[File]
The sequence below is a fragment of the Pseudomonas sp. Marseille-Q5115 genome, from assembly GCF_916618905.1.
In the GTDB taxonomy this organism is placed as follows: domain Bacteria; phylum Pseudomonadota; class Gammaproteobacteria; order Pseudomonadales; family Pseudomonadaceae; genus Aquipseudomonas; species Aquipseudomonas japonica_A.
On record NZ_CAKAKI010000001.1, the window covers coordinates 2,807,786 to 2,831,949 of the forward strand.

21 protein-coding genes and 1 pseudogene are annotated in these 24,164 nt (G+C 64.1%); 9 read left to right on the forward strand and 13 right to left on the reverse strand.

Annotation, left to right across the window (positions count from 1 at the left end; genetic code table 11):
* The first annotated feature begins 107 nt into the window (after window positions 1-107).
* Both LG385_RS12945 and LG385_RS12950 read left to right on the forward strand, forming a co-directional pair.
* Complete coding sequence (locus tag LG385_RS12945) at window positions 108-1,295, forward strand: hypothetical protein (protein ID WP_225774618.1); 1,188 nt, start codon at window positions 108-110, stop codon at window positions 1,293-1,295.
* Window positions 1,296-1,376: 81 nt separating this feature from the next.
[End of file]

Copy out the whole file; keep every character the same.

The sequence below is a fragment of the Pseudomonas sp. Marseille-Q5115 genome, from assembly GCF_916618905.1.
In the GTDB taxonomy this organism is placed as follows: domain Bacteria; phylum Pseudomonadota; class Gammaproteobacteria; order Pseudomonadales; family Pseudomonadaceae; genus Aquipseudomonas; species Aquipseudomonas japonica_A.
On record NZ_CAKAKI010000001.1, the window covers coordinates 2,807,786 to 2,831,949 of the forward strand.

21 protein-coding genes and 1 pseudogene are annotated in these 24,164 nt (G+C 64.1%); 9 read left to right on the forward strand and 13 right to left on the reverse strand.

Annotation, left to right across the window (positions count from 1 at the left end; genetic code table 11):
* The first annotated feature begins 107 nt into the window (after window positions 1-107).
* Both LG385_RS12945 and LG385_RS12950 read left to right on the forward strand, forming a co-directional pair.
* Complete coding sequence (locus tag LG385_RS12945) at window positions 108-1,295, forward strand: hypothetical protein (protein ID WP_225774618.1); 1,188 nt, start codon at window positions 108-110, stop codon at window positions 1,293-1,295.
* Window positions 1,296-1,376: 81 nt separating this feature from the next.